Teotihuacán was the massive pre-Aztec metropolis that was home to 125,000 people around 400 CE. The remains of the city still stand about 30 miles northeast of Mexico City and it is a popular tourist destination. While the site continues to be studied by archeologists it was largely believed to have given up all of its secrets. That all changed one rainy day in 2003.
The city was established around 100 BCE and lasted until 750 CE. It was the largest city in the region, and the sixth largest city in the world. It was a religious center and was known for its Mesoamerican pyramids and it’s complex, multi-family residential compounds. Those who knew the city best truly believed that they knew all there was to be explored there, and that there was nothing to be found underneath the Temple of the Plumed Serpent.
But then came a rainstorm in 2003 that turned the entire city into muck and created one very large sinkhole at the base of the Temple of the Plumed Serpent. Archaeologist Sergio Gómez was the first to see the sinkhole and wonder how they would be able to fix it. But then as he took a flashlight to get a closer look he realized that there was much more to the sinkhole than met the eye. Having spent 30 years studying Teotihuacán, Gómez was not about to let any part of the city escape his examination. With a rope tied around his waist and several of his colleagues looked on he descended into the hole.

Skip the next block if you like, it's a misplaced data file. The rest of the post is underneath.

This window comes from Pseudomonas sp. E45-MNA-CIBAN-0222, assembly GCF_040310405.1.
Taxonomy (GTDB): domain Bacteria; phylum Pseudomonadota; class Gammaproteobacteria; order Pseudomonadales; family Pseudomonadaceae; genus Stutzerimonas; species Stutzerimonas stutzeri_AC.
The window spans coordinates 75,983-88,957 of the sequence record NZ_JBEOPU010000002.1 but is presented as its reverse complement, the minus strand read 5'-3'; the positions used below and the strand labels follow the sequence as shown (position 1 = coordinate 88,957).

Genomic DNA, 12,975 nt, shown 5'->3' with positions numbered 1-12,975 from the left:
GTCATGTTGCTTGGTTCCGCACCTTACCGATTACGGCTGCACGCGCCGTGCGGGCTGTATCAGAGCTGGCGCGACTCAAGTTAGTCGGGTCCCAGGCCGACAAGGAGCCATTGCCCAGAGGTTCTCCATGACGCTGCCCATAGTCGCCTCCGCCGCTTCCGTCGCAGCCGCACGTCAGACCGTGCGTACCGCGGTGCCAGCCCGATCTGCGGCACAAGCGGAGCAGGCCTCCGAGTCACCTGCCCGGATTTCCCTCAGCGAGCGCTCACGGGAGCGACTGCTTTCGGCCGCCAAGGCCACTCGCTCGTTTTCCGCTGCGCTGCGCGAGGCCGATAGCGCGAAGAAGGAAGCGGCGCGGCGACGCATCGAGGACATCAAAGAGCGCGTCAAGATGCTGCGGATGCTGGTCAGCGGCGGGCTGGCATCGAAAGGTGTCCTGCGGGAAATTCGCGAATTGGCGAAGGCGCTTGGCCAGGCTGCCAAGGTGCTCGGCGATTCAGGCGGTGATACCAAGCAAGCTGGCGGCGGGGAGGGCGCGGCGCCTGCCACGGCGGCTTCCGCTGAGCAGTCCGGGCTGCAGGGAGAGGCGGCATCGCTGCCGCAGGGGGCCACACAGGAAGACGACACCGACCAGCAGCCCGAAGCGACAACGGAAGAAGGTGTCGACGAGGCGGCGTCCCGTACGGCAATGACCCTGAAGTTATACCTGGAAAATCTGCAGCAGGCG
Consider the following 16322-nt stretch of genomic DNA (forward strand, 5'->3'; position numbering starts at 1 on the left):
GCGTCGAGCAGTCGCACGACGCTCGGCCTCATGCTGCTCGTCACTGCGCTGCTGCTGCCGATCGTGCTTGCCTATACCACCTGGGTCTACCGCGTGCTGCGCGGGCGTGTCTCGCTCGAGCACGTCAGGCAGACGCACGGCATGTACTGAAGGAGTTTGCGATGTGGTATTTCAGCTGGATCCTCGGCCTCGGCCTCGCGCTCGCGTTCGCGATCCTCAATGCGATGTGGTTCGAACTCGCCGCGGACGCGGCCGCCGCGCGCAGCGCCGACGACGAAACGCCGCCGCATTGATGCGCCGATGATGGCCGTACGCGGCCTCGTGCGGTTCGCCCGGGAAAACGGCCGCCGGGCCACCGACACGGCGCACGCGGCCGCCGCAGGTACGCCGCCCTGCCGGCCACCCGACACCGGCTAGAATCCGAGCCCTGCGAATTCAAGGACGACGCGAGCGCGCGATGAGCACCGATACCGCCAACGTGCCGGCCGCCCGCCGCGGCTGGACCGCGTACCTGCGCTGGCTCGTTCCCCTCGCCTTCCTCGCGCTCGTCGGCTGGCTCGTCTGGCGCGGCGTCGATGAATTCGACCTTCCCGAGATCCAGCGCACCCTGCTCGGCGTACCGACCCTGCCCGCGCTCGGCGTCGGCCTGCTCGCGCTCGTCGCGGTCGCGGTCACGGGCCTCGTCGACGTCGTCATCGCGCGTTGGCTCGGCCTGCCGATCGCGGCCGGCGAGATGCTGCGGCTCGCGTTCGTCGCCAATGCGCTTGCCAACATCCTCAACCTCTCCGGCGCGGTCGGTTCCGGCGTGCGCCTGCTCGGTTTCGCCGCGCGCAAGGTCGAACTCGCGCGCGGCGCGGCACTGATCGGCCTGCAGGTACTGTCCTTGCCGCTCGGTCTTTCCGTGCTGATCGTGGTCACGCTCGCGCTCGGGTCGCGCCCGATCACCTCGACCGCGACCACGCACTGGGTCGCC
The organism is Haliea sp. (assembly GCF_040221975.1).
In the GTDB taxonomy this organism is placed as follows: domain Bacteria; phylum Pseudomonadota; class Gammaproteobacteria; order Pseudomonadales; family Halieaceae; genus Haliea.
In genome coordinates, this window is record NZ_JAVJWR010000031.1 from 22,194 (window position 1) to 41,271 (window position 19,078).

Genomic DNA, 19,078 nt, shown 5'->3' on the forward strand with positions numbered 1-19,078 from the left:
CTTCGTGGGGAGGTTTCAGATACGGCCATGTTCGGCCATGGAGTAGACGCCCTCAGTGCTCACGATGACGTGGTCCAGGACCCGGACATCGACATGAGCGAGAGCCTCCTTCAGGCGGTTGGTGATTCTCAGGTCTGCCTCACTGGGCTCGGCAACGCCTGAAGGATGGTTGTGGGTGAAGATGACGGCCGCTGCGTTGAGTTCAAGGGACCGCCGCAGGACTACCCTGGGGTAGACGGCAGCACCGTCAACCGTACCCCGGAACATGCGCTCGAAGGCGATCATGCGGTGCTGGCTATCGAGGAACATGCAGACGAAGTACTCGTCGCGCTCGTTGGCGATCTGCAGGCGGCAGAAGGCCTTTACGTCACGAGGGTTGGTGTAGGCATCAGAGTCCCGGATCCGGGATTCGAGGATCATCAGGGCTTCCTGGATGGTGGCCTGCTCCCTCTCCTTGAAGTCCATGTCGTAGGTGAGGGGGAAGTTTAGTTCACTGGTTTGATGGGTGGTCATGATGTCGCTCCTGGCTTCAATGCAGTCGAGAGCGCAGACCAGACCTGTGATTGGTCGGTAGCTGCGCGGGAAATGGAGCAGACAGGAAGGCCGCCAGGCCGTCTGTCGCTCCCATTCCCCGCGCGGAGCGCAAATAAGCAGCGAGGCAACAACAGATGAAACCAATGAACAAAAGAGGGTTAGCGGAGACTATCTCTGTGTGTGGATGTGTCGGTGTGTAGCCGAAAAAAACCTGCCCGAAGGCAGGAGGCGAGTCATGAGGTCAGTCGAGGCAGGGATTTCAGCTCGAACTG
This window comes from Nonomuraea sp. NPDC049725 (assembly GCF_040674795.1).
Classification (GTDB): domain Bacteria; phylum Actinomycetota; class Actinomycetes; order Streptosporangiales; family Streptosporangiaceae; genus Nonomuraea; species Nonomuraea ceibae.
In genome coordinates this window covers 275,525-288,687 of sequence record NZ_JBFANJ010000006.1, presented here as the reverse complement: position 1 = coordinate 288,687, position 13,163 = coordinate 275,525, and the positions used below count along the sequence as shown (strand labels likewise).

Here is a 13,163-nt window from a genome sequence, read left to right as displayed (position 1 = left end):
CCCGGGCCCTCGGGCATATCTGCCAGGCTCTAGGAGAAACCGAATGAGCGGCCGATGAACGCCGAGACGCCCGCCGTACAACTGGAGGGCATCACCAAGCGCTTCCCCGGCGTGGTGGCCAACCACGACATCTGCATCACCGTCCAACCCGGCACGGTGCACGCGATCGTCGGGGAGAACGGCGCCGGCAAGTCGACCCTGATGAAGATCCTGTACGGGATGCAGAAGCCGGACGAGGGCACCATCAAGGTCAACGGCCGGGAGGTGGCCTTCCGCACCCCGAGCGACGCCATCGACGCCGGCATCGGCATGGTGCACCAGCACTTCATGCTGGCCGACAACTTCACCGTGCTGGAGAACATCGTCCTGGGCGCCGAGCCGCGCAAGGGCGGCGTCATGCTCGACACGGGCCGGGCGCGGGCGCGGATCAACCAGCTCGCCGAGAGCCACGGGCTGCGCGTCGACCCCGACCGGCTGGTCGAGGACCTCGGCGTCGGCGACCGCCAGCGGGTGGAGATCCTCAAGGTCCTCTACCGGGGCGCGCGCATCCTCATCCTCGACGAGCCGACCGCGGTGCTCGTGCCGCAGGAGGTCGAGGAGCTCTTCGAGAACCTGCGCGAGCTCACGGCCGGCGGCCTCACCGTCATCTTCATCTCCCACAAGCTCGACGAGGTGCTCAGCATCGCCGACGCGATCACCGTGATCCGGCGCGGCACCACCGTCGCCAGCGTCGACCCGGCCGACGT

When he reached the bottom of the hole he found himself in the middle of a tunnel. Gómez was able to see some of the ceiling, but the tunnel was blocked off in both directions by large stones. Knowing the city as well as he did, Gómez was aware that there was a tunnel that ran under another pyramid in the complex, the Temple of the Sun. Gómez believed that he may have found a similar tunnel, a mirror tunnel underneath the Temple of the Plumed Serpent. If he was correct, it was a discovery that could make his career.
But in order to explore further he would need to prove his theory. He got the help of the National Institute of Anthropology and History and they provided a ground penetrating radar device. This would give Gómez the proof he needed to be able to excavate further into the tunnel system. Starting in early 2004, he began to work on creating a digital map of whatever was underneath the pyramid. By 2005, the digital map was done and Gómez had the proof he needed.
It turned out that he had fallen into the tunnel a few yards past the actual entrance. The tunnel spanned 330 feet right to the center of the pyramid. The actual entrance to the tunnel was sealed with massive boulders and from the efforts made by the builders, it was clear to Gómez that the tunnel was never meant to be opened. The sealed tunnel was a substantial find for two reasons. The first was that the efforts made to seal the tunnel could mean that there was something very significant hidden within. The second was that the tunnel underneath the Temple of the Sun had fallen prey to looters before being explored by archaeologists in the 1990s. Whatever was hidden underneath the Temple of the Plumed Serpent had not been touched in 1,800 years.
In 2009, Gómez finally got permission to dig, and what he found remains as one of the greatest discoveries in Mexican history.